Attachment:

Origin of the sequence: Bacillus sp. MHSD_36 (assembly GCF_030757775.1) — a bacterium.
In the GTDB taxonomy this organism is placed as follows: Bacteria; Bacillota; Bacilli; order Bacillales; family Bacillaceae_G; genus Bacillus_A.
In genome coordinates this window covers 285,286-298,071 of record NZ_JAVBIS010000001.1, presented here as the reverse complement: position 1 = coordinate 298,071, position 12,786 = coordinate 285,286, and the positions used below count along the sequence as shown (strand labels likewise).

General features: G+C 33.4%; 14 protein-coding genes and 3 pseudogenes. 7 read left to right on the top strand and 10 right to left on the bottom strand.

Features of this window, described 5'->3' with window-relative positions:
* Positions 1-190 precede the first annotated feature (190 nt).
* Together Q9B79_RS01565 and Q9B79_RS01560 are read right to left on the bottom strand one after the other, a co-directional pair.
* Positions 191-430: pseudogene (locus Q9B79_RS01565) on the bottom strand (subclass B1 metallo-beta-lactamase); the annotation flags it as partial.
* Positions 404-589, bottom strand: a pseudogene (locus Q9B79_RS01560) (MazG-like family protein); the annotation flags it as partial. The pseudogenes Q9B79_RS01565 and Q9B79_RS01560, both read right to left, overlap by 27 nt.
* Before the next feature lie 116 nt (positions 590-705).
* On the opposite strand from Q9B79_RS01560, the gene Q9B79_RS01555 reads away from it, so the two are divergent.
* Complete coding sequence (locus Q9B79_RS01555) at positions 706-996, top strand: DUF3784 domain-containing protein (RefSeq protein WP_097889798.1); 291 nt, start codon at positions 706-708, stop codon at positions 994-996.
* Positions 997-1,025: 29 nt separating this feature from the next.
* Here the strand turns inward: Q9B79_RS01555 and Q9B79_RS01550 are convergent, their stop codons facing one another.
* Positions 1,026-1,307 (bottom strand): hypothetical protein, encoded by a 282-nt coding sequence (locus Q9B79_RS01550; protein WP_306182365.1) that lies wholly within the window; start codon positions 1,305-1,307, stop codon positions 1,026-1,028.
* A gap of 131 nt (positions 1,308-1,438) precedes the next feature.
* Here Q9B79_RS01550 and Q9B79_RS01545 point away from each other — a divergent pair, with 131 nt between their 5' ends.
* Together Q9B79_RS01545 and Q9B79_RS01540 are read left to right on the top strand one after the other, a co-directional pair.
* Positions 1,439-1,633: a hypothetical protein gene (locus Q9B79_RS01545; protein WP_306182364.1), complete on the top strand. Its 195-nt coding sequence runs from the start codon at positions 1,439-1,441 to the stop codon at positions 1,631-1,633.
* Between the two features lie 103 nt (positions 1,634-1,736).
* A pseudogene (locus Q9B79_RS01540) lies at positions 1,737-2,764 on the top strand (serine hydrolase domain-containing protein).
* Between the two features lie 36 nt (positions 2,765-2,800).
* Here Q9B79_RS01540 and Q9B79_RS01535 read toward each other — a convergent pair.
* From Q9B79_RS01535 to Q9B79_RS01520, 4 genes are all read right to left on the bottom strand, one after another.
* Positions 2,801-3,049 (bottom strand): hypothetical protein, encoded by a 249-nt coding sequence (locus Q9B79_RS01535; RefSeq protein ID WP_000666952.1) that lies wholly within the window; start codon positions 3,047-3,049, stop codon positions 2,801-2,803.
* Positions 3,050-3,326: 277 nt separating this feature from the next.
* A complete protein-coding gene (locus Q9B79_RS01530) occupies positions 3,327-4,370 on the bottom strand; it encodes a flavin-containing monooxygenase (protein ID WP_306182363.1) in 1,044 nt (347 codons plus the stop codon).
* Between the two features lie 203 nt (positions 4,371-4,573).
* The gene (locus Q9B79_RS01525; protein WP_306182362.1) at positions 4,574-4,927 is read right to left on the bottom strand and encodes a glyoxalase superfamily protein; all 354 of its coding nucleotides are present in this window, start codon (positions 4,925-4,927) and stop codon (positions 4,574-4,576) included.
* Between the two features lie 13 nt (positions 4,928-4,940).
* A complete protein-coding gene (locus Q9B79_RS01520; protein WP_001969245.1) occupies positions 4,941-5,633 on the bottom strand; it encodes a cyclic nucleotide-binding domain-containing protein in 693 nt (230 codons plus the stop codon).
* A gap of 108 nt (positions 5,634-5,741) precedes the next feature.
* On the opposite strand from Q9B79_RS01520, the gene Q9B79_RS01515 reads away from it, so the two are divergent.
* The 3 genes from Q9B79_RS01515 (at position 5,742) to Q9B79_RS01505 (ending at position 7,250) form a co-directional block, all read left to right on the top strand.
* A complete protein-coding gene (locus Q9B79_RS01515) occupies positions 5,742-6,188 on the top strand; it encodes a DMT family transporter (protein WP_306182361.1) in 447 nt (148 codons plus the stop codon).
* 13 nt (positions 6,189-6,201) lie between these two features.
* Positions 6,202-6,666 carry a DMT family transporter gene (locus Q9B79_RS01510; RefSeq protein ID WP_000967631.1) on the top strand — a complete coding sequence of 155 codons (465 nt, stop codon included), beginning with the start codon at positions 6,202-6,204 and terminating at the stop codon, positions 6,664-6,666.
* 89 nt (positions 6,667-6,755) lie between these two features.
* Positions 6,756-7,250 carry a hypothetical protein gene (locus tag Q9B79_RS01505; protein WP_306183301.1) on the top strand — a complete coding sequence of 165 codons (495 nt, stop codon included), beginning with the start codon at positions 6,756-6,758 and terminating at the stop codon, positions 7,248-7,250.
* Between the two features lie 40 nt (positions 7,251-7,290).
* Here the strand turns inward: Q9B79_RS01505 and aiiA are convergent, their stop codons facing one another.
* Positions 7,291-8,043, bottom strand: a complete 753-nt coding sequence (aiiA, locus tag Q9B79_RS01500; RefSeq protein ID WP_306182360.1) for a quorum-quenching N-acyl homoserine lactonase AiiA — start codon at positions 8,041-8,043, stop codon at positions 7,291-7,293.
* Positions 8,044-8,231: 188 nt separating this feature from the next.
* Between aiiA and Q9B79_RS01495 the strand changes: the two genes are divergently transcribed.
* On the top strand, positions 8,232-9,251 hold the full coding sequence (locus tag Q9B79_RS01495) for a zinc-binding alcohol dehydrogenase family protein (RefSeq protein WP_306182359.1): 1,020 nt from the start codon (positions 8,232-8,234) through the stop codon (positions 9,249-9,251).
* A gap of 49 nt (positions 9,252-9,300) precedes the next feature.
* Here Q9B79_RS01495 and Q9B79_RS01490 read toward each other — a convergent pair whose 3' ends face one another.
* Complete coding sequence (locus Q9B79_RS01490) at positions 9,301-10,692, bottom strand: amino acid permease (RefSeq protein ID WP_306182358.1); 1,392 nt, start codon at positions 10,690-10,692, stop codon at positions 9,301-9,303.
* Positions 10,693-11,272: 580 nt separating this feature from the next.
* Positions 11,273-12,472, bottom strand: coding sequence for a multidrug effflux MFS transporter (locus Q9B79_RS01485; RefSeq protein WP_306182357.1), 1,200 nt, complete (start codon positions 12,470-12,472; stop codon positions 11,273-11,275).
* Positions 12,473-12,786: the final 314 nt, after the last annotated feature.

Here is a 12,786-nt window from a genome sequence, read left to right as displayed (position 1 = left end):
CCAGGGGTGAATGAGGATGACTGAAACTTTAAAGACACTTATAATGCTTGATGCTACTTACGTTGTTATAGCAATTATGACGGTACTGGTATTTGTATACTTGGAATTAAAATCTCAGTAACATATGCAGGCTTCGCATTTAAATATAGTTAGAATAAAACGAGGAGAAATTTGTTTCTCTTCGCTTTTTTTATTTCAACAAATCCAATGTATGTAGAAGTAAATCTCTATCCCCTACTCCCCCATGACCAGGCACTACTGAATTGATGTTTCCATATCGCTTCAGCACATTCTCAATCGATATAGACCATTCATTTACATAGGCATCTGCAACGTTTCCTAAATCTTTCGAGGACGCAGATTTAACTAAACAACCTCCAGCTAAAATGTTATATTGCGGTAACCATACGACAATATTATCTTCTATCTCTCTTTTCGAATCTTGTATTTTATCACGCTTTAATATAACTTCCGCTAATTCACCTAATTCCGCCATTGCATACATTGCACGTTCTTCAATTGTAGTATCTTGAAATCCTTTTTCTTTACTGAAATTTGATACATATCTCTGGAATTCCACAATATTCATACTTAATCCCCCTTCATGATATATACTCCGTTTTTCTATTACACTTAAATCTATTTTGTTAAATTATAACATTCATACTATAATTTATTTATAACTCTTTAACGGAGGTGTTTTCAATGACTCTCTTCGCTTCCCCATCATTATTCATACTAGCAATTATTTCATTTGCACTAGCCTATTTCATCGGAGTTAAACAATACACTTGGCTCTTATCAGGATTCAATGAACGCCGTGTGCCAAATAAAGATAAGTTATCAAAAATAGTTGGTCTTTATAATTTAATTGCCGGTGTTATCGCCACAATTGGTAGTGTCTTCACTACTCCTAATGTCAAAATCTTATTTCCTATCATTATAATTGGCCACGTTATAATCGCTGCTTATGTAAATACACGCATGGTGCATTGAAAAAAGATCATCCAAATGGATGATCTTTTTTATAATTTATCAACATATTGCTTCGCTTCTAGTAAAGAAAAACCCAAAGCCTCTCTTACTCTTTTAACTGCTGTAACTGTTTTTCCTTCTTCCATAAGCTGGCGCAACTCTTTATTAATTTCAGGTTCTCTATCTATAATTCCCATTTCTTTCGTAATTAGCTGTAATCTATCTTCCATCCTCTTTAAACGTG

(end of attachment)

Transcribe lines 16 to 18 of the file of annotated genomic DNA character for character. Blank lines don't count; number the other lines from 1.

* A gap of 131 nt (positions 1,308-1,438) precedes the next feature.
* Here Q9B79_RS01550 and Q9B79_RS01545 point away from each other — a divergent pair, with 131 nt between their 5' ends.
* Together Q9B79_RS01545 and Q9B79_RS01540 are read left to right on the top strand one after the other, a co-directional pair.